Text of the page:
I am trying to develop a series of three words each of which is a factor (and should be an actor-type noun) that produces certain kinds of effects. Here are the three ideas:

  • Manifester: a factor that causes the effect to show up and be visible when it is actually there
  • Hider: a factor that causes the effect to be invisible even though it is actually there
  • Spurious: a factor that causes the effect to seem to misleadingly be there even though it actually is not there

I am fine with "manifester" and "hider" (though please feel free to suggest better words if you have any), but "spurious" does not work because it is an adjective, not a noun that represents an actor. Could you please recommend me a suitable actor-type noun that represents the idea that I call "spurious" here?

Although the factors I am referring to in my context are usually inanimate, I expect that the right word I am looking for might be suitable for a person who produces such an effect. The only thing I've thought of is "illusionist", but I don't quite like that, perhaps because it sounds a little too closely tied to a human function compared to the other two words. Alternatively, a series of three words that are all equally human (one of which would be "illusionist") might work in my context.

On a related note, is there a formal grammatical term for what I call "an actor-type noun"?


3 Answers 3


"Deceiver" might work, but it's hard to tell without knowing the context. A thesaurus will provide plenty of synonyms.

When you say "actor-type noun", I think that you're talking about a noun with an "agentive suffix" ("-er", "-or", "-trix", etc.).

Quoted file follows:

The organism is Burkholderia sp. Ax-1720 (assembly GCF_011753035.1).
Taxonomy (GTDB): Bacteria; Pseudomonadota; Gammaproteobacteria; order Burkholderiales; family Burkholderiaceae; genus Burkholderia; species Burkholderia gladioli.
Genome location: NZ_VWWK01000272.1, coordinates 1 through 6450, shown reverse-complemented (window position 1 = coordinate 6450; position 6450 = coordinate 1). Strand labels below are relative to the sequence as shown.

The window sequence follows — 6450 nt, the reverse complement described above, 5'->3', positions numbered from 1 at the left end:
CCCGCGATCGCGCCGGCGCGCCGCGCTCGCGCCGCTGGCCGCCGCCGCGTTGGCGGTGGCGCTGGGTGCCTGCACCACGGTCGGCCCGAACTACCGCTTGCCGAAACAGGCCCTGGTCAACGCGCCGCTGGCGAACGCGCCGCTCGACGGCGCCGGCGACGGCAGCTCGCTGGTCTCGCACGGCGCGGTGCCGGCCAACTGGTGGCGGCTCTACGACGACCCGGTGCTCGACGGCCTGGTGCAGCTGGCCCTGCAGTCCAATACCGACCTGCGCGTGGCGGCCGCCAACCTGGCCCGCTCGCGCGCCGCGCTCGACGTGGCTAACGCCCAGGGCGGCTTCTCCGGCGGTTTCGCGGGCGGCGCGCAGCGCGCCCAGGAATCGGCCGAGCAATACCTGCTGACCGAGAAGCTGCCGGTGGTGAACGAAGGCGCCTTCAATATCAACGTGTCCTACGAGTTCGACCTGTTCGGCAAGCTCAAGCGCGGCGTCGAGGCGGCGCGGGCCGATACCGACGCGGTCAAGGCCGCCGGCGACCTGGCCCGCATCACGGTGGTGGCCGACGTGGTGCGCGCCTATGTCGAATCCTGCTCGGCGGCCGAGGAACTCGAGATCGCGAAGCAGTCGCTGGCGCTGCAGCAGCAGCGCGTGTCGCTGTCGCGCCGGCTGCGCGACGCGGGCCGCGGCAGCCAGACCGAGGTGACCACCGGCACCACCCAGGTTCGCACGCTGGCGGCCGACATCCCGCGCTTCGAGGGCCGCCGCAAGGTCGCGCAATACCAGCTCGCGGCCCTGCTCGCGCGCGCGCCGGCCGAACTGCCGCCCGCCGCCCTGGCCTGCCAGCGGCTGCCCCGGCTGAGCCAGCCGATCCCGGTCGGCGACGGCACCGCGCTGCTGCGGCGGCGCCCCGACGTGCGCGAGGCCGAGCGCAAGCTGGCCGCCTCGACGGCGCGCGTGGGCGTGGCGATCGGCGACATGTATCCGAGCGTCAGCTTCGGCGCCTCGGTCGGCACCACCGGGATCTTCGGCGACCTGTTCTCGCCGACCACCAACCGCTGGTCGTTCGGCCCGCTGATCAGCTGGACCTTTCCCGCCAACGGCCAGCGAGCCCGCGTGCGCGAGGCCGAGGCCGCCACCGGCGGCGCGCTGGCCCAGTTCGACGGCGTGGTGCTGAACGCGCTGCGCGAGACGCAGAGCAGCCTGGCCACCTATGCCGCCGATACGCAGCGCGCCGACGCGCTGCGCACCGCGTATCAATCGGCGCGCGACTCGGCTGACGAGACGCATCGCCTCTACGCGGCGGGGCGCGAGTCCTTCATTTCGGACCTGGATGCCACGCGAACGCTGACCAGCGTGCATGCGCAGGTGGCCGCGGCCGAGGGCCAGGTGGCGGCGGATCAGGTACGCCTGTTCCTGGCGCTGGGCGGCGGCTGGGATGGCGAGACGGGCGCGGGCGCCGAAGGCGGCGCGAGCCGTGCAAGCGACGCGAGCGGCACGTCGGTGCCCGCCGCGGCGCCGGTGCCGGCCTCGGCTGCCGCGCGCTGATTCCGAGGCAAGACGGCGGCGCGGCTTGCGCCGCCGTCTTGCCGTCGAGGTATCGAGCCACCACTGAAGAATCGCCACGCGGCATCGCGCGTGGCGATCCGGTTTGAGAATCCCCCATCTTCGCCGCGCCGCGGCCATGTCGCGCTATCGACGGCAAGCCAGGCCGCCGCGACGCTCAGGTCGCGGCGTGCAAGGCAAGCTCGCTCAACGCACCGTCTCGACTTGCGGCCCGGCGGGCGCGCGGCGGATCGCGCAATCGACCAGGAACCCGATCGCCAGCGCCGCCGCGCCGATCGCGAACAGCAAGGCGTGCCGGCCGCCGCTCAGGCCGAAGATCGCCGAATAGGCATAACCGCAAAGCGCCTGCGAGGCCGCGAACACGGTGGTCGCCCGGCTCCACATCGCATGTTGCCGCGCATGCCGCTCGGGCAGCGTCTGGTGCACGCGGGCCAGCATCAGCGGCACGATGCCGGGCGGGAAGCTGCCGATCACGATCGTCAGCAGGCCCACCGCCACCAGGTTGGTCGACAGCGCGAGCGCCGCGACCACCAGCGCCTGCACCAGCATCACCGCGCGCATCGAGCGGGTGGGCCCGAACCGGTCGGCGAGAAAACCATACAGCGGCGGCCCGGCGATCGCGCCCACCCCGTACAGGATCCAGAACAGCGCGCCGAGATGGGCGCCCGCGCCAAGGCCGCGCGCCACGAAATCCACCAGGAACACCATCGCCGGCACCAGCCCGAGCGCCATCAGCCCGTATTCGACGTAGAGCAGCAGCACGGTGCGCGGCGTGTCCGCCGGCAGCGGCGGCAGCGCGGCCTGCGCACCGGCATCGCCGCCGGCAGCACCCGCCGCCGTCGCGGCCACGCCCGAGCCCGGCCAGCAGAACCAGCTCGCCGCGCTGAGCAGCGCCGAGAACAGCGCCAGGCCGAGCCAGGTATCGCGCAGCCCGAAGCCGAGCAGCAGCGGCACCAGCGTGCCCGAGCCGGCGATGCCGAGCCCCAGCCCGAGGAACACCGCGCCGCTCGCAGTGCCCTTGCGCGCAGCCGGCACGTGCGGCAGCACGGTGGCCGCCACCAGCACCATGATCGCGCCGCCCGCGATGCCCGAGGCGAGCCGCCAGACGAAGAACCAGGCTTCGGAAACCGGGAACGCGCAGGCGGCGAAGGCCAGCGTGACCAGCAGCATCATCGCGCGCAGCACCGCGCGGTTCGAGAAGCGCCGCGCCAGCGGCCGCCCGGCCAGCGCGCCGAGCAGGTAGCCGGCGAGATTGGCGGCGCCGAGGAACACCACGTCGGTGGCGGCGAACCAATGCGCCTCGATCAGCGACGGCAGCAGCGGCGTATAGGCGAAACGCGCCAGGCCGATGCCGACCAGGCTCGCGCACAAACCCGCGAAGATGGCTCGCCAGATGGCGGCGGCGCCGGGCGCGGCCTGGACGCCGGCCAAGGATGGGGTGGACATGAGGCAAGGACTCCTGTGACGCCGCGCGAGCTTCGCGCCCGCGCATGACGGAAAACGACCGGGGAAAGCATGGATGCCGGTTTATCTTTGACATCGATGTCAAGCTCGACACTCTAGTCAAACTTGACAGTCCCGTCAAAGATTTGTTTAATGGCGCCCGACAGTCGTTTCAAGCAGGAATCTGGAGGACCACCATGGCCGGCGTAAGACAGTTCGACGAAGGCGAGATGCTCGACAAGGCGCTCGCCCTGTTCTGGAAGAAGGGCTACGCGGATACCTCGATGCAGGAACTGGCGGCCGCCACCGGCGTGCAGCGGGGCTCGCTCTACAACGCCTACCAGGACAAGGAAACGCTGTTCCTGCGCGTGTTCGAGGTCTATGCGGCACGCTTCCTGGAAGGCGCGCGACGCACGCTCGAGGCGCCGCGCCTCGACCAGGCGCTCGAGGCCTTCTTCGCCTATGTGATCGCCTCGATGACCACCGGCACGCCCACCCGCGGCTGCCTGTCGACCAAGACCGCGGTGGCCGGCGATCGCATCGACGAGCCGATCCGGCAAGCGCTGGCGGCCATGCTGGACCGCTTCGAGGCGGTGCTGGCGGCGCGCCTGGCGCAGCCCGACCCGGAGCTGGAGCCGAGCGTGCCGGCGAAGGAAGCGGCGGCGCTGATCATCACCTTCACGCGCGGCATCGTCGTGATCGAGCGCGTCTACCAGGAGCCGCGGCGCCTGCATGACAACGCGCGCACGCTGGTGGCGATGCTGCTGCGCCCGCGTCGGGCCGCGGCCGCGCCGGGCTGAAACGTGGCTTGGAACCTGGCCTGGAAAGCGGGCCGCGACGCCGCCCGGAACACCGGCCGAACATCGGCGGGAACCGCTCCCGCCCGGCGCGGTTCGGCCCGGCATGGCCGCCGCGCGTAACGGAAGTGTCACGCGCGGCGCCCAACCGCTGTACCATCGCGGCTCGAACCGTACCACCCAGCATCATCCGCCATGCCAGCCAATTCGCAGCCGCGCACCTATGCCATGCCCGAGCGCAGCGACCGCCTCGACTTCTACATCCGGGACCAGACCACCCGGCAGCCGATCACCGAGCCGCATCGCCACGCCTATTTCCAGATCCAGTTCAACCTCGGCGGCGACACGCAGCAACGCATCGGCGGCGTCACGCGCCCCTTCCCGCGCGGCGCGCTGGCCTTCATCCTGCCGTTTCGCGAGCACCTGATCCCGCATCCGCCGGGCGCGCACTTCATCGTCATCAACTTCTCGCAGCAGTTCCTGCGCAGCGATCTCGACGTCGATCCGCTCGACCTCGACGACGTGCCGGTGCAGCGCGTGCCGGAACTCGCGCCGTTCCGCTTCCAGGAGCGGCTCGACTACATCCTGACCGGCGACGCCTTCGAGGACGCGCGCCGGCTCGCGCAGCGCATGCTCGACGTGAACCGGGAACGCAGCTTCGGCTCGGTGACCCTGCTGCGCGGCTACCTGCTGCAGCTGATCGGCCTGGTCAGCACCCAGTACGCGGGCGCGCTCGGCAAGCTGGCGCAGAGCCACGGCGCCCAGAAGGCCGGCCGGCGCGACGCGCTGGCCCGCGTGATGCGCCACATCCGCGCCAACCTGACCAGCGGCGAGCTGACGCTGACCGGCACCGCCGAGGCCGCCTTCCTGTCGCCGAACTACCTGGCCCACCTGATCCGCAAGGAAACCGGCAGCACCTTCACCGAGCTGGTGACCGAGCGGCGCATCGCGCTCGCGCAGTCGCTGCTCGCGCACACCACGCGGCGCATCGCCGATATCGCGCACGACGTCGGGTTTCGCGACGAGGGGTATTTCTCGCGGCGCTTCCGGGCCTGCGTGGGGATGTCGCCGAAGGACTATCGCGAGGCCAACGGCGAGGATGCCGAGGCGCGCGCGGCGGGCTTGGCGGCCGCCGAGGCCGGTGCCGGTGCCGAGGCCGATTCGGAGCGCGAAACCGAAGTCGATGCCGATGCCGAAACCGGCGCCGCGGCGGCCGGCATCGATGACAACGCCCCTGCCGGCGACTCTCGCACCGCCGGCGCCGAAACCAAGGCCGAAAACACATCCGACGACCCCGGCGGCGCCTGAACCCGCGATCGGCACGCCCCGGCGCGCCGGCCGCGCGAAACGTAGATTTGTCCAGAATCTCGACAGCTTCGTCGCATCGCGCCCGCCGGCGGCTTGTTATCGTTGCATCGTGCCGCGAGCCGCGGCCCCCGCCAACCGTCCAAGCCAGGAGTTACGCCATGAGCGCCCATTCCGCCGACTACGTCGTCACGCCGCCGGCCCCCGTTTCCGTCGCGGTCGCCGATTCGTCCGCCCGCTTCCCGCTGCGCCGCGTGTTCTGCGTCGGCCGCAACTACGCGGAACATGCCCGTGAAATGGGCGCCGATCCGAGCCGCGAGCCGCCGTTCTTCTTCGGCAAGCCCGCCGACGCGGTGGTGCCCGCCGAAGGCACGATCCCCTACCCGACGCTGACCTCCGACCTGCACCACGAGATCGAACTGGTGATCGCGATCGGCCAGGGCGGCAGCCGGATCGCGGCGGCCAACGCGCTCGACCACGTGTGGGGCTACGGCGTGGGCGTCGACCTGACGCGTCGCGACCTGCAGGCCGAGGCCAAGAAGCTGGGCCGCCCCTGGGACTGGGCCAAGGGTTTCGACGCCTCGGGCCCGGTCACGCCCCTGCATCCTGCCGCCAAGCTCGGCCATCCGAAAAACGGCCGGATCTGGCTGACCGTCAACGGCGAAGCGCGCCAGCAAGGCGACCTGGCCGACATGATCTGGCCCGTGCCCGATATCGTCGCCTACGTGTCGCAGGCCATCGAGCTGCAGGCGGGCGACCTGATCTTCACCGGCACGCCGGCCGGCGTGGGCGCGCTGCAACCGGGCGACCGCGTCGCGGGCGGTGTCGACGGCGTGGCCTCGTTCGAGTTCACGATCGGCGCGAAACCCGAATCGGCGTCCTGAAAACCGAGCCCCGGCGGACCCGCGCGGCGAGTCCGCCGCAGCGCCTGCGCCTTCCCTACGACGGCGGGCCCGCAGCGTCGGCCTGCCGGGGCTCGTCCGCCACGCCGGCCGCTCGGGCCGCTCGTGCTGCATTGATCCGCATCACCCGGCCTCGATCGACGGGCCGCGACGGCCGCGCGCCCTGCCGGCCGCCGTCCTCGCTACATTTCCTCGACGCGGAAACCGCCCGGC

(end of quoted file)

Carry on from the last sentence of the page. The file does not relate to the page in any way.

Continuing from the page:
• Thanks, based on your hint, it seems that the formal term for "actor-type noun" is agent noun: en.wikipedia.org/wiki/Agent_noun, which is indeed identified with an agentive suffix.
    – Tripartio
    Aug 7 at 9:52

Hermes or Loki? My other idea was "cod," but that would only fly in the UK and generally refers to a person who perpetuates a hoax; a humbug. https://icytales.com/tricksters-mythology/ https://www.irishtimes.com/news/the-words-we-use-1.276961


After much consideration, I could only come up with two best choices as agent noun synonyms for "spurious":

  • Simulacrum with the following definition from the Oxford English Dictionary: "2. a. Something having merely the form or appearance of a certain thing, without possessing its substance or proper qualities." This definition of a simple noun seems to match my meaning exactly, but this is a very rare word whose meaning would not be as readily evident to readers as "manifester" or "hider". So, there is a great imbalance in the familiarity of the set of three words.
  • Instead of just spurious, I can use a compound word, "spurious factor". The meaning of these two words combined is obvious and direct. The only disadvantage is that a compound noun of two words is not as elegant as a simple noun of just one word.

Considering the two options above, I settled with spurious factor as a compound noun, since clearer communication is probably more important in my context than the elegance of a single noun.

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